What the hell was that?  It's so high school cafeteria.  Did he think it wouldn't get back to Hagel that the House Veterans Affairs Committee was vocal about the fact that there was no progress on this issue despite the funds provided for it in 2009, 2010, 2011, 2012 and now 2013?

It had nothing to do with Chuck Hagel.  Good for Hagel that he wasn't going to stay under the bus.  He complained to Barack who had a sit-down with Hagel and Shinseki to ensure that a decision was made and there was no 'confusion' about the status.

If you're not getting what a little bitch move Shinseki pulled before Congress, grasp that Hagel was confirmed as Secretary of Defense on February 26, 2013.  Not two months later, Shisenski was blaming a multi-year delay to starting the program on Hagel.


Things like that happened over and over while Shinseki was VA Secretary.  And the press looked the other way over and over.  There was the veteran who felt he was at the end of his rope and called the suicide hotline only to be ratted out by Shinseki's son-in-law.  It was one thing after another -- including the scandal with veterans not getting their fall tuition checks on time -- some had to wait until the following January.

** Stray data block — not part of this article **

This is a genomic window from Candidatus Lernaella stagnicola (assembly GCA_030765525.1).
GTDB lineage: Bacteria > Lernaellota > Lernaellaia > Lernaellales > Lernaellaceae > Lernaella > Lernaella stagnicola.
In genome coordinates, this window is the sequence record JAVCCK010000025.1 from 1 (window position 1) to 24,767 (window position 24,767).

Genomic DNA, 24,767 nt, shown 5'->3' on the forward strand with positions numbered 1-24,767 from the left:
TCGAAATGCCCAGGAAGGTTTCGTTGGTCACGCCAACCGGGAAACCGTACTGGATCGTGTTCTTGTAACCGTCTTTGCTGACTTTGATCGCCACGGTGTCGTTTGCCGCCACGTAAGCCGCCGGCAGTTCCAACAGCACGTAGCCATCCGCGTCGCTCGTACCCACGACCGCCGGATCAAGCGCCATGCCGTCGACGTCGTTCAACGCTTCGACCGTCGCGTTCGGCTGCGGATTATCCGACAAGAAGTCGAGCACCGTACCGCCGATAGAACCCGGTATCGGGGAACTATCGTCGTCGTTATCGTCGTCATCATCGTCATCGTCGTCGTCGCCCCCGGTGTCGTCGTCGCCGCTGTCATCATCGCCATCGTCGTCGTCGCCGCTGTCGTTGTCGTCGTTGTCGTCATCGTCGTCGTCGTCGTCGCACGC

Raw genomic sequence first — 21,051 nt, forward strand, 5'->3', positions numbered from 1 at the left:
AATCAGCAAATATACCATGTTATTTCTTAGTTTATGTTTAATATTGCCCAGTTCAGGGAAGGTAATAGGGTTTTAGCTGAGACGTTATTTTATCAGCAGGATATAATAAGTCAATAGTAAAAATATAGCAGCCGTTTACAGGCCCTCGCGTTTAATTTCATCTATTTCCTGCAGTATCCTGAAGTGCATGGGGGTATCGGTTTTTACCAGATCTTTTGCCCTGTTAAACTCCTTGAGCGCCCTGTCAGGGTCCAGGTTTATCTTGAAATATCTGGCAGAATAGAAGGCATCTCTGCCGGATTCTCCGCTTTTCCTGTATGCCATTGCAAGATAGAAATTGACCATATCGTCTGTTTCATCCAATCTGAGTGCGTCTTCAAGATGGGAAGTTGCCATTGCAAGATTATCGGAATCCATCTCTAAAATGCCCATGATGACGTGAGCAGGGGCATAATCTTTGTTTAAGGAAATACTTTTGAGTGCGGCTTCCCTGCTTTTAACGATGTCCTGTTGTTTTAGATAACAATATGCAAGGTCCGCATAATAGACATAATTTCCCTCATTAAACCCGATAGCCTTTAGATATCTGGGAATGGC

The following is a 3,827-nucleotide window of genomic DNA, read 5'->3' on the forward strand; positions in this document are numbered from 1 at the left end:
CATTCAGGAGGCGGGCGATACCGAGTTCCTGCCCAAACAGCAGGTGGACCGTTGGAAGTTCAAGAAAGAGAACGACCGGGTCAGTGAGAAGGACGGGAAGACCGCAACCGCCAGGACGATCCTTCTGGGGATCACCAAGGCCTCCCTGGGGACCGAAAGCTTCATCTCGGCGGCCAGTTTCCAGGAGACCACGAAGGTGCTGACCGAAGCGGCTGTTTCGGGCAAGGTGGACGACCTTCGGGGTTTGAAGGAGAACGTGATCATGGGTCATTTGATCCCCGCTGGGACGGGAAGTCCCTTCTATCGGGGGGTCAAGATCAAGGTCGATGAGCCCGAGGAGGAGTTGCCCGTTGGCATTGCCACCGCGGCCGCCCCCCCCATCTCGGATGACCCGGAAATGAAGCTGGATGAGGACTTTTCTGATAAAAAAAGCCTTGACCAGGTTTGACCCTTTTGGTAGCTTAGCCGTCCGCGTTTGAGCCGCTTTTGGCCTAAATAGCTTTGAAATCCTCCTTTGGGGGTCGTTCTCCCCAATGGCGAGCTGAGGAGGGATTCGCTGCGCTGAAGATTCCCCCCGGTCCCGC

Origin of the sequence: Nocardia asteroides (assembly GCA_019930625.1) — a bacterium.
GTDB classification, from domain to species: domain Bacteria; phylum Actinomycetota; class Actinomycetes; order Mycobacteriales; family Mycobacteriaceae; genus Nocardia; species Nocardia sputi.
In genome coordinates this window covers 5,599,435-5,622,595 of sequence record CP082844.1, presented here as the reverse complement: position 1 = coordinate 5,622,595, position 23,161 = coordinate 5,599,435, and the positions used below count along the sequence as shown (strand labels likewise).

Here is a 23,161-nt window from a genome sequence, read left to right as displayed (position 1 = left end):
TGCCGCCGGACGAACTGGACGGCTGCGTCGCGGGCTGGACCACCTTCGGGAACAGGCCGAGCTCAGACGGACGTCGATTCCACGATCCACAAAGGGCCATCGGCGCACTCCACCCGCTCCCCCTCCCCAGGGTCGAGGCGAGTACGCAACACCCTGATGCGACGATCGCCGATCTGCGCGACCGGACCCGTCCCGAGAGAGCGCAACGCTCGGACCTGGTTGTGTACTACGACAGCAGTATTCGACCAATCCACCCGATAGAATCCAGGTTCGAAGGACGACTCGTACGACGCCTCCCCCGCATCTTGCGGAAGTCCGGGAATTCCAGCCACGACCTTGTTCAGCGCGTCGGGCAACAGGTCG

Eric Shinseki took over the VA in January 2009.  When he did, he was immediately informed that one of the signature pieces of legislation, the Post-9/11 GI Bill, was in trouble.  While it was due to be implemented in the fall of 2009, Shinseki was told in January of 2009, the VA couldn't handle it, checks were not going to be going out.  That's when you inform Congress there's a problem.  He didn't.  He hired an outside contractor to examine the system and the results were the same: When the program was rolled out in the fall, many veterans would suffer because the system was inadequate.

Did Shinseki inform Congress then?


He stayed silent.  And nothing was said as fall rolled around.  Then a few problems emerged, a few veterans weren't getting their checks.  These semester checks would cover tuition, rents, etc.  And a few were having problems.  The VA immediately blamed the veterans and the educational institutions.  Their mouthpiece on the House Veterans Affairs Committee, Corinne Brown, announced she'd been watching MSNBC at three in the morning and it was time for these institutions to get their act together.